Mark: Well yeah. Paul Reed, our pastor, speaks occasionally on worship. And I have a little bit of liberty to say little things in the midst of when I’m leading worship, as do some of the other ones, to just sort of keep people right. We probably should do more because you’re right, people come to church, and they say ‘Wow! Nice band, good singin.’ Well if that’s the only level they’re at, we’re in trouble, so we have to keep God in the way of that. We probably should do more. now for the desert island question: What are the 5 essentials you simply could not do without in worship ministry?

Mark: A team that keeps me humble is the first thing. Because when you come to Nashville and you’re getting an International Award, you can get really quite impressed by your own ego, which is a disaster. So, that’s one essential is guys that keep my feet right on the ground. The second essential may sound a bit sort of scooshy, but it’s my own family relationship. The family thing. It’s being in the day-to-day things with my wife and kids. The third thing is my guitar. I’m afraid I’m one of these people who cannot stand up in front of a church and not have a guitar to hold on to. I need it. The fourth thing is a body of believers that there’s a mutual love for. I always say to my guys when you stand up to lead worship in church, our church, if you don’t love the people you’re looking at, and they don’t love you; you’re in real trouble. If you stand up there and you want to do it to them and they’re sitting there going ‘Yeah, let’s see you do this,’ then it’s a disaster. So that’s the fourth thing. When you have people who love you, you have the allowance to make a complete and utter pelleck of yourself. Pelleck is an English word for idiot, nerd or something like that., that’s usually one of my questions. Can you think of one particular instance when you made a complete idiot out of yourself?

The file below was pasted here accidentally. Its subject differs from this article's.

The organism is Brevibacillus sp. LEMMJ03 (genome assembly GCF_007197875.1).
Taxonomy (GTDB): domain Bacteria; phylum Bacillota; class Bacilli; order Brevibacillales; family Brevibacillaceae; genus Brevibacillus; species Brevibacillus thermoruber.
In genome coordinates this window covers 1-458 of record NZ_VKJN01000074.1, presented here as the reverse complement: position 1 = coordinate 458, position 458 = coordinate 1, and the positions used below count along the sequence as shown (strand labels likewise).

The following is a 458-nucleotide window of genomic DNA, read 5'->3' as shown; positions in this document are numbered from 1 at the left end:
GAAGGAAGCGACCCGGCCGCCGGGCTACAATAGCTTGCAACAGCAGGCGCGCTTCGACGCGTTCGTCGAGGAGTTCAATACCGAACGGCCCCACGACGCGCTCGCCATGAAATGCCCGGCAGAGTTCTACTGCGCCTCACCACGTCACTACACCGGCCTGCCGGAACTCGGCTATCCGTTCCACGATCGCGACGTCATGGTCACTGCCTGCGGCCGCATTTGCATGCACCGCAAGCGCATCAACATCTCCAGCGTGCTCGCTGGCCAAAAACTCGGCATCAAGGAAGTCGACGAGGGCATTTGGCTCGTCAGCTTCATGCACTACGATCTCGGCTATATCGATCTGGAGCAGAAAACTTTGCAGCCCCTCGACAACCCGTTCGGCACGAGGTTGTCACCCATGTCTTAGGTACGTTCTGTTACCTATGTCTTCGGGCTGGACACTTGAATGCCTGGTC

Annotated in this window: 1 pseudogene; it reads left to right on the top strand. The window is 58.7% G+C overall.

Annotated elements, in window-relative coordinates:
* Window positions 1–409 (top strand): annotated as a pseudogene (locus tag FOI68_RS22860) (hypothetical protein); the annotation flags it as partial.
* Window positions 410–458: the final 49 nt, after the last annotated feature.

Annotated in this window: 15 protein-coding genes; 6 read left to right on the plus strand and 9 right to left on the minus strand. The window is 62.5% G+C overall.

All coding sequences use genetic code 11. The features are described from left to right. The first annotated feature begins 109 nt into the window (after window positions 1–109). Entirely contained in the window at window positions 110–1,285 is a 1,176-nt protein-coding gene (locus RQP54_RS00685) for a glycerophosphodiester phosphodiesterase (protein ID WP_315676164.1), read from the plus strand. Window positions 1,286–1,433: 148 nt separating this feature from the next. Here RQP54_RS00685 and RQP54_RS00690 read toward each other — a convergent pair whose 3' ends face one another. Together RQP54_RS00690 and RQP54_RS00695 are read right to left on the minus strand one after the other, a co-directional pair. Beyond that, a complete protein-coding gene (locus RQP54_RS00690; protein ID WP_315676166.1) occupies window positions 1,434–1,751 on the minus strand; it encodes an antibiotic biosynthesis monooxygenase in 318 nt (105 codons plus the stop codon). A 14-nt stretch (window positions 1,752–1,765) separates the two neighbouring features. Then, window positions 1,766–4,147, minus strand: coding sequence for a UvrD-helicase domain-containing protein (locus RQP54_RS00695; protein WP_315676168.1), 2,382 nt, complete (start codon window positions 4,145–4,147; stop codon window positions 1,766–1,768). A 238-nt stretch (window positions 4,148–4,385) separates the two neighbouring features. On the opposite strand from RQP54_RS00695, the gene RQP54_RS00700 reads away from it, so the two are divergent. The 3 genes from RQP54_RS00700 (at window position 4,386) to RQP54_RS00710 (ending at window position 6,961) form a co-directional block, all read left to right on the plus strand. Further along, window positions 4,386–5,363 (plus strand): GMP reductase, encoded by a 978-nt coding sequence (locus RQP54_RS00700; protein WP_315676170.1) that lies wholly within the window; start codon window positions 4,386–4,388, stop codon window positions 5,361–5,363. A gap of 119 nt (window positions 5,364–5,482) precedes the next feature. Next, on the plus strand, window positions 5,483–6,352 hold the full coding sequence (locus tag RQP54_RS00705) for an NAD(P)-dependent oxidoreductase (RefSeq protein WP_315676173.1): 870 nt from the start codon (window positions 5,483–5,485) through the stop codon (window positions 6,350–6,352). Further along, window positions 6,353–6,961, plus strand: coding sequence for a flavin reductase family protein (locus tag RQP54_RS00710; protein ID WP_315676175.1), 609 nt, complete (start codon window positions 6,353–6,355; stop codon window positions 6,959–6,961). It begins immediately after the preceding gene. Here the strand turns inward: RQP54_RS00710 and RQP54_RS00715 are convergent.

Mark: Yeah, I got to number four there, but I’ll come back. No, four is good. No, we heard an Integrity track where they’d taken “I will worship with all of my heart” and they had a disco beat behind it. It went “ IIIIII Will Worship”. So, yeah, it was disco. So I said to my band, ‘Hey let’s do that, let’s try a disco sound.’ And they said ‘What?’ But I convinced them to try it, and it was just horrific. We got to the end, and I turned and looked at them and they were all going, ‘What in the world WAS that!?’ What makes a worship song congregationally friendly or acceptable?

Mark: Two things. One its singability. And there is actually a range of singability. And stuff that doesn’t rattle around too much is good. And stuff that doesn’t shift a whole octave. I mean, that can be great to listen to but hard to sing. When you’re singing low, and then you suddenly go high. That’s hard. The second thing is, I like songs that actually engage the brain. I think people like to sing a song where the melody and the music and the words draws something out of them. But those are the two main things. I think the range is so important and the engagement of the actual lyrics of the thing. me a little bit about Revival in Belfast II. First of all I’m curious to know why you feel Revival in Belfast, the first one resonated so much with people? And two, tell me a little bit about the new one.

Mark: Revival in Belfast was my first album with Integrity, and it took me by surprise actually. And it’s still one of their best selling albums, five years after. I think part of [its success] was because it was an expression of worship from a church in another part of the world. And the style is maybe a little different than what people are used to. But I think the key thing is that for some reason God was in it. I listen to albums, and I think those are fantastic, that album is great, that’s going to be a monster album people are going to love that, and it disappears without a trace. It’s just God’s hand on something that makes it good or bad. I think for sure there’s something about the heart of what we express, which isn’t the same as what you hear normally.